While recent graduates for the class of 2014 are concerned about how their GPA, coursework and internships will translate into jobs this summer, companies are actually more concerned about personality when recruiting new grads.
In a new joint study done by Beyond.com and my company, Millennial Branding, we found that 43 percent of HR professionals rank “cultural fit” as the single-most-important thing in the hiring process. Only 2 percent of companies care about how high your GPA is.
For the projected 1.6 million students graduating this year with bachelor degrees, this is a major shift in how they choose which companies to approach and how to best market themselves. Students now have to apply to jobs based on cultural fit, not just on salary, benefits and location, as is typical in a recent grad's criteria.
A company's culture is what it's like to work there and its overall environment. When interviewing, employers are looking to see if the prospect has a positive attitude (84 percent), communication skills (83 percent), and whether or not that they can work successfully in a team (64 percent).
Based on a study I did last year, these are also the attributes that managers are looking for when promoting workers. The person you're interviewing will judge your attitude based on your body language, tone, and overall excitement for the position and company.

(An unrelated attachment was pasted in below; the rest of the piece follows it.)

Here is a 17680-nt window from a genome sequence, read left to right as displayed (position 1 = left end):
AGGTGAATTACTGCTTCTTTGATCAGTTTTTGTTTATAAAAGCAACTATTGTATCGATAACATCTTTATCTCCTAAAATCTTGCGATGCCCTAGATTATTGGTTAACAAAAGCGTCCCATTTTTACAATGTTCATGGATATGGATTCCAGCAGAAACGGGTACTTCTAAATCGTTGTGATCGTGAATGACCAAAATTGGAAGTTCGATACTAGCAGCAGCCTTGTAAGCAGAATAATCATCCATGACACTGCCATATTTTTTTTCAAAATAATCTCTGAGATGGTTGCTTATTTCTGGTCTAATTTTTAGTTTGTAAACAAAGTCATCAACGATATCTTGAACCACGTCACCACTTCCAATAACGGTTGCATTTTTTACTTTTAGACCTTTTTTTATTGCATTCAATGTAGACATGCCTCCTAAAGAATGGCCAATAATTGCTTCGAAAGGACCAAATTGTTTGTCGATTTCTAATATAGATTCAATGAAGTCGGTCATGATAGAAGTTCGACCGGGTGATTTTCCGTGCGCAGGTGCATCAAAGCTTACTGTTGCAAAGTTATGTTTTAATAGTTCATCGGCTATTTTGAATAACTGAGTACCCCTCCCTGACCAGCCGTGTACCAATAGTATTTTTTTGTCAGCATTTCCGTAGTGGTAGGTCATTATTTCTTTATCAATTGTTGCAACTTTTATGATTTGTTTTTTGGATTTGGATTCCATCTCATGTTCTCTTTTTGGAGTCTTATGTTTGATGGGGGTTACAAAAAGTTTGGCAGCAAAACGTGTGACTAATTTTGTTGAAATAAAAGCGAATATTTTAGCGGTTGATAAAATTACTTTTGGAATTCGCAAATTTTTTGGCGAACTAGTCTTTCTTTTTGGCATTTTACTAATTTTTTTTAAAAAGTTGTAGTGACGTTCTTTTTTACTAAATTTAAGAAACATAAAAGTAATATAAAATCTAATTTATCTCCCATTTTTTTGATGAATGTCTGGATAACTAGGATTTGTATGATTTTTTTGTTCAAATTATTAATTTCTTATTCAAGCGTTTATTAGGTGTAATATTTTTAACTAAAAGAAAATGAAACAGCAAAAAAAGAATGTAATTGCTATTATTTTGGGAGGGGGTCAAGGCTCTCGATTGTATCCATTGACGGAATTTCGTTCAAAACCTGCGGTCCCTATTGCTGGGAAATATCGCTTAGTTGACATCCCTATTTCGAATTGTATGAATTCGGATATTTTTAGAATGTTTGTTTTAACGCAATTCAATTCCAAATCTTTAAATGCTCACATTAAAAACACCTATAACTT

They will know quickly if you're just looking for the paycheck or if you're interested in a career with them. That's because employees who have a positive attitude are more productive and stay with the company longer, which saves companies money and increases overall output per employee.
This is why you should focus on the companies and positions you are genuinely passionate about. If you don't, the person who has that enthusiasm will get the job over you every single time.
To further judge your communication skills, employers will look at your eye contact, posture, hand gestures, and how well you can sell yourself and your abilities. Finally, they will ask you questions about situations where you've worked in teams and introduce you to their team members to see how well you get along with them.
The real secret to employment is doing your due diligence on the companies you're applying to so that you're aligning who you are with the company that can best support you.
The problem is that students aren't ready for interviews. In our study, we found that 36 percent of companies say students are unprepared, and 33 percent said they have a bad attitude when interviewing.
If you're selecting the right companies, you will naturally put in the extra effort to review everything about them before you apply and go on your first interview. If you're just trying to get a job, then you won't invest enough time to convince them that you want to work there, it's that simple. There's just too much competition now to walk in unprepared, and with a bad attitude, so it's far better to be patient and really think about the company culture that would best fit your personality before applying.
© 2014 American City Business Journals, Inc.